Coaches happy about finishing the job

STANFORD, Calif. - It was a bit dicey at times, but the Washington Huskies finally stood up to the challenge. And when the time came to put their foot on the proverbial throat of the Stanford Cardinal, it came from the bootheel of UW QB Jake Locker. The Huskies saw their opportunity and finished the job - walking the walk without a moment to spare toward their stated goal.

"Our players did an excellent, excellent job. I'm extremely proud of them," Washington Head Coach Tyrone Willingham said of the Dawgs' dominating 27-9 win over the Cardinal. "It's been a long time coming. We've been knocking at the door, and they found a way to get it done." The Huskies (3-6, 1-5) still need to win their final four games in order to make it to post-season bowl consideration - the long-standing benchmark for success in Willingham's third year in Seattle.

"We've been beaten up a lot, and our guys kept the faith and kept coming," Willingham said. "You have to take one game at a time."

Huskies' Offensive Coordinator Tim Lappano was much more enthusiastic coming out of their locker room. "We won a game!" he shouted, a big smile plastered on his face. "It feels good. It should have been over at half, but we battled back and at half we told 'em that we needed to finish. And they did."

It was a game that really should never have been in doubt. Buoyed by a career-night by running back Louis Rankin - who ran for a career-high 255 yards - as well as six sacks by the Washington defense, the Huskies dominated both sides of the line of scrimmage like no game this year - save Syracuse. Just two weeks ago, the Huskies' got levelled to the tune of 465 rushing yards and 92 offensive plays by Oregon. On Saturday night? It was the Dawgs that tore Stanford up, running for 388 yards - sixth most ever allowed by the Cardinal - and 539 total yards on 95 offensive plays.

It was nice seeing the purple and gold on the fat side of the ledger for a change.

"Our guys made plays," Willingham simply said. "And they played with confidence."

Finishing on both sides means that a much-maligned Washington defense rose to the challenge of playing on the road and became what Willingham always envisioned - a bunch of road warriors. "I'm happy for the players," UW Defensive Coordinator Kent Baer said after the game. "It's not about me. How hard those kids worked and how much effort they've put can hear it. They feel good about it. That's what it's all about. They feel like they had a big part in it. At the end, the way they played, it was good."

Baer, who had always been on the sidelines with Willingham during Willingham's tenure at both Stanford and Notre Dame, moved up to the box this past season. Well, he moved back down this year, only to move back up into the box this weekend. "It was just something I talked to coach (Willingham) about," Baer said. "There were some things that happened last week - just some alignment things that we didn't do a good job of seeing. We thought it would be better to go up.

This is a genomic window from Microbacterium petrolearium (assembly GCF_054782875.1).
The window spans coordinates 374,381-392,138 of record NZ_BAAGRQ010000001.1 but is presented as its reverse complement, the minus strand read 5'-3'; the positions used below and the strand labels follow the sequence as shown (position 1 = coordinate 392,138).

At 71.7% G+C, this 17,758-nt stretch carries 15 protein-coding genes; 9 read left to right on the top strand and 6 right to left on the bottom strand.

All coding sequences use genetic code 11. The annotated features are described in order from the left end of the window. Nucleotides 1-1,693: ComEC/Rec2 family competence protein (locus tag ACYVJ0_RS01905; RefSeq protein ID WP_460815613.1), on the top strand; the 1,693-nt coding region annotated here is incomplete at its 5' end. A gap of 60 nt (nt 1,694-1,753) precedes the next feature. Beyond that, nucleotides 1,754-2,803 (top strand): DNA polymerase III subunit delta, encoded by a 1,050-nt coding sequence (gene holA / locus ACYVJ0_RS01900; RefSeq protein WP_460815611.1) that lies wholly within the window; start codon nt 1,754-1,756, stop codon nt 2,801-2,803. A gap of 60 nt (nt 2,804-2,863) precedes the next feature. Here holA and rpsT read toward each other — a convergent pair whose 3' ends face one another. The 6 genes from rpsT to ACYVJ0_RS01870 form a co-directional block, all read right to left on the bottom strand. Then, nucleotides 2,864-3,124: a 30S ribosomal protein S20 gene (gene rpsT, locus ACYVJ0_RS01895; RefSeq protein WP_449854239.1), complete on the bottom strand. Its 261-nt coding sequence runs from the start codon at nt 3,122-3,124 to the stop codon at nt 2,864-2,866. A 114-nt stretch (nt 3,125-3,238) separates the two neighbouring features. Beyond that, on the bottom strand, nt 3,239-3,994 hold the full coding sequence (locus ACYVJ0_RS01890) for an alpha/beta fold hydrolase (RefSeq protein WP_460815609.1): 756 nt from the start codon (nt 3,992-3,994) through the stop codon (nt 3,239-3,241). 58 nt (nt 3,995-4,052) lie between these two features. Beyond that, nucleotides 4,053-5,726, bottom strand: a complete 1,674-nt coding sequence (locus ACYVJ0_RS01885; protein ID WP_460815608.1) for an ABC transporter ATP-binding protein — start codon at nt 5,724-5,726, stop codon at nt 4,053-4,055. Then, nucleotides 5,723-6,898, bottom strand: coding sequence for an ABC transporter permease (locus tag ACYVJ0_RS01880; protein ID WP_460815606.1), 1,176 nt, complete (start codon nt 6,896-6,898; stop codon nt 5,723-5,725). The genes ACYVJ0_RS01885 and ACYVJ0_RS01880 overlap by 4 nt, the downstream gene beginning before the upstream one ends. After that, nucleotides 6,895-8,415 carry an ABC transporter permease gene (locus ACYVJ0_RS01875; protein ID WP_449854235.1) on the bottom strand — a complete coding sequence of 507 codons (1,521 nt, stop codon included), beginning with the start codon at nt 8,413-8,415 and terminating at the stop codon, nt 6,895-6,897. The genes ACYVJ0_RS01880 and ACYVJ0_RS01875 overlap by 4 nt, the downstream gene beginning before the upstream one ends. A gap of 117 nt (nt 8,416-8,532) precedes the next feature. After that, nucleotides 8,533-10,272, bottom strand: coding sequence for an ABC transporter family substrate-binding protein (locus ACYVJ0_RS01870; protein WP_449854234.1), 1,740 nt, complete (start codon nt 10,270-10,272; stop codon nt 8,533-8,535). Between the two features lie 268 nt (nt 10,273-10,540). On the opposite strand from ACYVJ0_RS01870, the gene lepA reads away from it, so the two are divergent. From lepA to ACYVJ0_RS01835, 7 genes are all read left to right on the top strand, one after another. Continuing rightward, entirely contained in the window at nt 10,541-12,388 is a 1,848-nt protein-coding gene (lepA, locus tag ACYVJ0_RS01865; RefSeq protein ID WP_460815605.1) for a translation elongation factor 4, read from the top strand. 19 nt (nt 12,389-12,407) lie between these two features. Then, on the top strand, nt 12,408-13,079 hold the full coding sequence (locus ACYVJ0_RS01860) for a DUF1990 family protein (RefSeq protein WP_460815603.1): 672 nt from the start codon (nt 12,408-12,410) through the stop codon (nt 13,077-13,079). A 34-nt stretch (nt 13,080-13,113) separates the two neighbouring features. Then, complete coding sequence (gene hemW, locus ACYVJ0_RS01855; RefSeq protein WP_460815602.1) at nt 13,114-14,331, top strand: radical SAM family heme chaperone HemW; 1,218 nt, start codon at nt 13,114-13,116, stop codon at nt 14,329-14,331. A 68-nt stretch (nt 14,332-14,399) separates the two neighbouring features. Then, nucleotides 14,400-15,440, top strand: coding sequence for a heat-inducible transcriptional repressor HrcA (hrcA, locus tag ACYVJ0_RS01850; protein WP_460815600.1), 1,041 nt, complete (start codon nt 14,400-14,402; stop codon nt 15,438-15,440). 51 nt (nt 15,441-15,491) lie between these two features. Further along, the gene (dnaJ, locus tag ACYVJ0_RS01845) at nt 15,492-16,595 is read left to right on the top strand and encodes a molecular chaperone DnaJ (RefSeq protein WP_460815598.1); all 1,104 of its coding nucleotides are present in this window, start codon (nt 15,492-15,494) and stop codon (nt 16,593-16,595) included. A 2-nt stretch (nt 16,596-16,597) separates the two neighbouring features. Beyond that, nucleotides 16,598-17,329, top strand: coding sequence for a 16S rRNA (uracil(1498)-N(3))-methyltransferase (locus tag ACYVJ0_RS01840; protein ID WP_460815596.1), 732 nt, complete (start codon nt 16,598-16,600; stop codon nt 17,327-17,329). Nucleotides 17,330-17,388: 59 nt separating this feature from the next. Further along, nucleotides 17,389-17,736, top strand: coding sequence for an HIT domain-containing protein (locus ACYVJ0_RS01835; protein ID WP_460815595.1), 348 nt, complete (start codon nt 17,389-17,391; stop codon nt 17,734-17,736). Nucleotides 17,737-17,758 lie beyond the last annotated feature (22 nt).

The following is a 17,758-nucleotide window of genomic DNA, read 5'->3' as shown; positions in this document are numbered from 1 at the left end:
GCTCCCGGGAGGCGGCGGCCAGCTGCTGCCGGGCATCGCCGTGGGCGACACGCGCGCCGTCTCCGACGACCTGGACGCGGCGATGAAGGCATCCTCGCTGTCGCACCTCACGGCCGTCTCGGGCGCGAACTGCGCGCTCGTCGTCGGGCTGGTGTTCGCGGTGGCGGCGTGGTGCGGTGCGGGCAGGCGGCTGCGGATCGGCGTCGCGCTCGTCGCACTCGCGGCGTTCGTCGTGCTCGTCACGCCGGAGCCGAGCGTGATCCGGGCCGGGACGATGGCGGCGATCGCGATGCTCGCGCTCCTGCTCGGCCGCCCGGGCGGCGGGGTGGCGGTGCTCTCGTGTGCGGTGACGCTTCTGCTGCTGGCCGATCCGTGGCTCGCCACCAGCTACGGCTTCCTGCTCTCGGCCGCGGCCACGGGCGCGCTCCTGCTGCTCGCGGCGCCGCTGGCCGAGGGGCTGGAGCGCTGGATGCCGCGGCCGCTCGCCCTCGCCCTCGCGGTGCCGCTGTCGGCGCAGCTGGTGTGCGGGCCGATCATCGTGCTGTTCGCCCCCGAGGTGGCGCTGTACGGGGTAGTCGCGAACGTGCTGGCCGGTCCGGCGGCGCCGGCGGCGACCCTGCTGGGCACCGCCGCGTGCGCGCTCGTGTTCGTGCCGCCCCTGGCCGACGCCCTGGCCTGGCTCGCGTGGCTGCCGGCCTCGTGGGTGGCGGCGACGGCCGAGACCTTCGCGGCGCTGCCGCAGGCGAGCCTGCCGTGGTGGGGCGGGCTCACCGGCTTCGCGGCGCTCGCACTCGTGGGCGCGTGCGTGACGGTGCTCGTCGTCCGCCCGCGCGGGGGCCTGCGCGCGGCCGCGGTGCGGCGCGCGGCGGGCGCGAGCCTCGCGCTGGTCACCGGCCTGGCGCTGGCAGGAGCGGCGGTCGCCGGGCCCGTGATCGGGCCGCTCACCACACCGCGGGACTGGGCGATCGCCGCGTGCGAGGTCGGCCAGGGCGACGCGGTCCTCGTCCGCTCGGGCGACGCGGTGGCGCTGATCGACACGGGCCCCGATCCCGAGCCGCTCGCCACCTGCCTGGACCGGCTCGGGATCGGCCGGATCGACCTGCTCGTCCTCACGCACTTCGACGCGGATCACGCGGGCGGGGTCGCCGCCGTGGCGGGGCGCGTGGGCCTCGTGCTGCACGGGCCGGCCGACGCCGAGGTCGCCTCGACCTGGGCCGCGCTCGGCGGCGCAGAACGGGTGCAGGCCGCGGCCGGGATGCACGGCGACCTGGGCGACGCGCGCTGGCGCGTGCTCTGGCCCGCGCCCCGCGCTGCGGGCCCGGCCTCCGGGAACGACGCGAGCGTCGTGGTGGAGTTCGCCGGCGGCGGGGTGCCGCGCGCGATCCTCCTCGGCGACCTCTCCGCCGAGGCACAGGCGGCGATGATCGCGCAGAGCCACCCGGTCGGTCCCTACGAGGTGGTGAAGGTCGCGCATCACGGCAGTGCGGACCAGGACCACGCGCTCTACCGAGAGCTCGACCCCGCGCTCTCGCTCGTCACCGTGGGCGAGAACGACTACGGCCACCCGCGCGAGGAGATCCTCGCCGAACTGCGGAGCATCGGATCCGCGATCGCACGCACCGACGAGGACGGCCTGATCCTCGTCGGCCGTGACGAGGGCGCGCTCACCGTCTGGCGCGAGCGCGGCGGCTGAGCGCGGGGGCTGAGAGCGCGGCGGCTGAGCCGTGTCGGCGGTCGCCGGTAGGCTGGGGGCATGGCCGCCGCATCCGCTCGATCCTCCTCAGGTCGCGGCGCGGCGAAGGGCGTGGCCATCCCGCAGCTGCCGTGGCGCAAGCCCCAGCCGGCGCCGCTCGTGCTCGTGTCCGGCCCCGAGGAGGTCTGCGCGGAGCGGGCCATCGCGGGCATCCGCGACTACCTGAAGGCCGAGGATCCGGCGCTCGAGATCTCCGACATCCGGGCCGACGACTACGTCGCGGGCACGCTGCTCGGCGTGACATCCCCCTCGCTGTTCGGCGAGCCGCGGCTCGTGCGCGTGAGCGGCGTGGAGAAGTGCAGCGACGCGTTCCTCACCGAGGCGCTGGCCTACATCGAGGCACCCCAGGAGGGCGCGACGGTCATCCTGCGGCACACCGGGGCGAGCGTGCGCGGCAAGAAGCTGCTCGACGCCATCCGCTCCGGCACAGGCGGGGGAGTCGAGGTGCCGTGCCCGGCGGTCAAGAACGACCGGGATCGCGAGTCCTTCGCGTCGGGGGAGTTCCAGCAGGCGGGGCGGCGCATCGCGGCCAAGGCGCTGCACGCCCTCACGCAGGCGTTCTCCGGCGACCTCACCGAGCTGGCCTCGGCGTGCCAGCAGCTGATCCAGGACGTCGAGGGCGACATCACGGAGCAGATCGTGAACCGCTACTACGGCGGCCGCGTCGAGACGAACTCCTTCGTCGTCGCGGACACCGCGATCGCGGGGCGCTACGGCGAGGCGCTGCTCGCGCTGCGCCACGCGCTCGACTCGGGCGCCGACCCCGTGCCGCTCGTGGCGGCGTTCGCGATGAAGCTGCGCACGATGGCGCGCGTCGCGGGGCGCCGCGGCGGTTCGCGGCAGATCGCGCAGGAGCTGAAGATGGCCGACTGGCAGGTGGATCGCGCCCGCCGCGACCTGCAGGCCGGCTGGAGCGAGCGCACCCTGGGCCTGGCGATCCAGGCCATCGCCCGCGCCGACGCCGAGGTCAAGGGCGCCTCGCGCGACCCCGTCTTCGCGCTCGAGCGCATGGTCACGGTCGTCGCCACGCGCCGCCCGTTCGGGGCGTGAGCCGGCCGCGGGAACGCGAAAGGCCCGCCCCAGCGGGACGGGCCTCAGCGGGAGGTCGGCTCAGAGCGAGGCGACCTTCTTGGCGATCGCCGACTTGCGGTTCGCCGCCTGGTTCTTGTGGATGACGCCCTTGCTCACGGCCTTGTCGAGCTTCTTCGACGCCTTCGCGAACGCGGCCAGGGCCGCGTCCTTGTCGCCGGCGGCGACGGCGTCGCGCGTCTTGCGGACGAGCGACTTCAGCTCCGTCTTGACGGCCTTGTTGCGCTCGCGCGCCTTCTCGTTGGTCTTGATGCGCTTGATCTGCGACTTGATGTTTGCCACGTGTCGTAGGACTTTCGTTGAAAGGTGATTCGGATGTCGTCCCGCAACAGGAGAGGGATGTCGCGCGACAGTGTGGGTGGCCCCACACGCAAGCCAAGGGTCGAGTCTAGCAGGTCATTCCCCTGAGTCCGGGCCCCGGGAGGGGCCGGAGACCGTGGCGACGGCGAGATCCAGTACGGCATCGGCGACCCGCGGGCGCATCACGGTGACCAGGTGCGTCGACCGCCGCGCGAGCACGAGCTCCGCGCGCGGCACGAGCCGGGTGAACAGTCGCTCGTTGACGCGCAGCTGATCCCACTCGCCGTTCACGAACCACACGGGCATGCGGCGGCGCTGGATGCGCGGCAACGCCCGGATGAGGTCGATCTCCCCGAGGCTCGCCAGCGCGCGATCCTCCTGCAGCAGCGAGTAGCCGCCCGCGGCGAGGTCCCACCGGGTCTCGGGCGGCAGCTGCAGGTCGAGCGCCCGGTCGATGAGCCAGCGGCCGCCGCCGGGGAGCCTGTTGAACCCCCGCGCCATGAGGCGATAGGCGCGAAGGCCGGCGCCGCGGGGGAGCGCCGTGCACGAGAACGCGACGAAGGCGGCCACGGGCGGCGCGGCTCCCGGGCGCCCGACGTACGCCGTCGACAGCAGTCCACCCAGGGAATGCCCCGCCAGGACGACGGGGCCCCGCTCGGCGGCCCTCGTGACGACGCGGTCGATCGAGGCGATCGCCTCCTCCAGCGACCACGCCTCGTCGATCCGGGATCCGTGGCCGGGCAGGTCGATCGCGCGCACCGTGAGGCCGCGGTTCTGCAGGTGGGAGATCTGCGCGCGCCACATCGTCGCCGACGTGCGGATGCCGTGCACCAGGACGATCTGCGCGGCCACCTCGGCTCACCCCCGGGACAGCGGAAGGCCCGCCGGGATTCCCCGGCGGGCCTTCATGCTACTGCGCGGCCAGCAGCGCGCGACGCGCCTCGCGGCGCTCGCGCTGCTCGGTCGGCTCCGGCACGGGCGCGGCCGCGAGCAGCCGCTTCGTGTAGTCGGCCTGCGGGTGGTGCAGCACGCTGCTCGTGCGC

"One of the concerns was getting everybody coached up on the sidelines," Baer added. "With the three different groups - the secondary, the defensive line and the linebackers - but Coach Williams and Coach Hart did a tremendous job of doing it all. They did a great job of listening. We drew up a lot of things for them and they did a great job of making adjustments on the things that needed to be done. So that felt good."

Willingham was asked why, and said there wasn't anything to talk about, so who knows just how much of a difference it made in the overall execution of the defense, but clearly the Dawgs played some inspired ball up front - tuning up the Stanford offensive line play after play. They sacked Stanford QB T.C. Ostrander - who spelled starter Tavita Pritchard when he came out of the game with a shoulder injury - twice to finish out the Cardinal's last two offensive threats - meaning that when the time came to make a play, the Huskies' defense delivered.

"In the past we might have shot ourselves in the foot, but today we didn't do that," Willingham said.

In fact, when the defense did allow Stanford to drive, the offense came back with a 75-yard scoring drive of their own to push Washington's lead to 20-9 with 14:57 left in the game. They were doing all the things good teams do when finding themselves in a spot.

And then they pushed it to the next level, using their running back and quarterback as tour guides. Rankin and Locker ran the ball 20 times for 94 yards - just in the fourth quarter alone. In a drive that lasted just short of five minutes, Washington's offense moved the ball from just inside their own half of the field into the Stanford end zone - capped off by a Jake Locker naked bootleg from seven yards out that put the game on ice.

"I don't think the touchdown was that important," Willingham said about the play. "We just wanted to get out of the game, win the game. We wanted to get the first down, but if he scored, that was fine."

Lappano shared a little different take. "I watched the (Stanford defensive) end and they were sinking hard, so I told Jake (Locker) to keep the football - not to tell anybody," he said. "Just boot it and you'll score and he did. I wanted to get it in. The kids wanted it. They wanted to score. We didn't want to take a knee. We weren't running it up on anybody."

It's hard to begrudge Husky Nation a chance to ruts it up a little - but it wasn't needed. What was needed was a notch under the word 'wins', and Washington got one of those - their first, in league play.

And whether he was talking about defensive stops, big offensive drives, scores, turnovers recovered or any other positive coming out of this particular game, Willingham had to be happiest about kicking a six-game losing streak to the curb.

"That was the answer you needed," he said. Top Stories